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The kimono look is still going nowhere and with our lack of fine weather and generally pale skin we Irish girls love a cover up (or maybe I should start fake tanning). It's one of those items that once you have in your wardrobe you'll wonder what you did without it. Wear it with your skinnies during the day, over your bikini on the beach, over a dress for night or go daring and make yourself a long length one for some major sex appeal at your next function. There are some fab options on the High Street as featured on the gorgeous Curves and Confidence and Pippa blogs.
You might wonder why you would bother making one when you can buy one for like €40? I'll tell you - not only can you make one that will cost less but you certainly won't see anyone else in the same one or as I like to call it "The Penneys effect". Oh and yeah there's that smug look you'll get when someone asks "where did you get that" and you get to go "oh this? I made it", yeah like no big deal! In any case the kimono style is super wearable and super easy to sew. It's one of those projects that if you make once you'll find excuses to make and wear again and again.
Choose a fairly lightweight fabric with a good drape, a viscose or a drapey satin will be really good. Also if you're going for a pattern choose an all over print that will look ok going the wrong way; as you're making the kimono in 1 piece the back of it will have the pattern going the wrong way. I chose this gorgeous printed satin. If you're unsure of what's best go to your local Hickeys and have a chat to one of our staff who will be happy to point you in the right direction.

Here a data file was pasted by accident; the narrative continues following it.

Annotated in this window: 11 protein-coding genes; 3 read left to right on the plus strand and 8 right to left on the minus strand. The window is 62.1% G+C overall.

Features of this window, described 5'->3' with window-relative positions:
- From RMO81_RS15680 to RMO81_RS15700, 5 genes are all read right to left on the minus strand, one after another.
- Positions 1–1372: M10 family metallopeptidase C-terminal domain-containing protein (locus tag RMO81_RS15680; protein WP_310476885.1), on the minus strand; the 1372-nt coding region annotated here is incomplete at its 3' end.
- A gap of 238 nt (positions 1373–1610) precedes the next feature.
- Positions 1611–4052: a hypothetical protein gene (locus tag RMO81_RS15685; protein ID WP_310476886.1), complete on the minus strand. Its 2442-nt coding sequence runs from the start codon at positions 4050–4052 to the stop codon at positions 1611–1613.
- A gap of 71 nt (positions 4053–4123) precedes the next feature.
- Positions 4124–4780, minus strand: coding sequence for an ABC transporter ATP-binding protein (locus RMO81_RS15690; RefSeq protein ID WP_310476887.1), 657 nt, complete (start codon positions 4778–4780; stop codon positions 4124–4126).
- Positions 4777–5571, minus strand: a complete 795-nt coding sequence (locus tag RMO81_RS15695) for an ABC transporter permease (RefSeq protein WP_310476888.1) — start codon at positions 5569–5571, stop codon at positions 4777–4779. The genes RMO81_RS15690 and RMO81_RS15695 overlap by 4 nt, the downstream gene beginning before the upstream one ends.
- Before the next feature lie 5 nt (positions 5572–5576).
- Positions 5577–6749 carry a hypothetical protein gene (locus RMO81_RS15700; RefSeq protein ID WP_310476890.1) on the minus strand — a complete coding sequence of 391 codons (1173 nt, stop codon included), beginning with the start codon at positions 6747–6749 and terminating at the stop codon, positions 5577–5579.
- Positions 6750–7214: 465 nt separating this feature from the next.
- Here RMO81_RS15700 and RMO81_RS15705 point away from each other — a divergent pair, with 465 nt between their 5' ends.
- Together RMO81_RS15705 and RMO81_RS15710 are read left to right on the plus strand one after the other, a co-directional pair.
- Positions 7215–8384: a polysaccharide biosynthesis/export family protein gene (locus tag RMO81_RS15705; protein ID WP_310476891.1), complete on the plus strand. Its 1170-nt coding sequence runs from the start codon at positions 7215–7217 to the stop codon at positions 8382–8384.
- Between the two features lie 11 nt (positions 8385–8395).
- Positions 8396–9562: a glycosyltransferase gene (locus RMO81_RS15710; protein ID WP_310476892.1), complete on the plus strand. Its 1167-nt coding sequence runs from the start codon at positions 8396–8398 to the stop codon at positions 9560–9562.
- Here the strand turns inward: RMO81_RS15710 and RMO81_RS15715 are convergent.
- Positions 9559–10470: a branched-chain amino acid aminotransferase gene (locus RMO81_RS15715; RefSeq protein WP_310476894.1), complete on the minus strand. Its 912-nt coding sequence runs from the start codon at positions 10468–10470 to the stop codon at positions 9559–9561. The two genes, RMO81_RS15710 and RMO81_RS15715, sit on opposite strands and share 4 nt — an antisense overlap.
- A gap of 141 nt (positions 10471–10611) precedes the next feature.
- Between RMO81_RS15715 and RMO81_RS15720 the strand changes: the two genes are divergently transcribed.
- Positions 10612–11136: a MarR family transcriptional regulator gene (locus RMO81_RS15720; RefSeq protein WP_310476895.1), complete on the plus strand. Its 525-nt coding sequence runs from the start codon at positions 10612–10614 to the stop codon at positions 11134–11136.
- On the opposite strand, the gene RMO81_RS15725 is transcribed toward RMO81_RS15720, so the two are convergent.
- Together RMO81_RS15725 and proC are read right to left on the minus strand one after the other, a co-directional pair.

Basically you're going to be cutting your fabric into a T shape and then sewing along the edges of that "T" before creating an opening
To figure out where to cut your fabric along the length, measure around your widest part (usually the hips), divide that by 4 and add 2 cm on for some ease and seam allowance (4cm if you plan on wearing it belted as a dress to allow it to overlap). In my case the widest part was 120cm all around, so divided by 4 that gives me 30cm and then adding 2 for ease and seam allowance I'm cutting my folded fabric at 32cm.
This is probably the most time consuming part of the make but is definitely worth doing properly - oh and you're probably going to burn your fingertips with the iron at least once (or maybe I'm just a klutz).
That's you basically done, give everything one last press and get ready for the compliments to flood in!
This geo print jersey has a really nice drape, the beauty of this jersey one is that I didn't even have to hem it, as the jersey itself created a nice, clean edge. When sewing the jersey just use an overedge stitch to sew the edges together, which will give a nice edge to your jersey and will prevent the seams puckering.
I started working for Hickeys when I was only 16 and my love affair with all things fabric, textiles and crafts began!! I always have some project on the go (even if they don't always get finished), and after 17 years in the business I'm still learning new things all the time from fellow staff and amazing customers!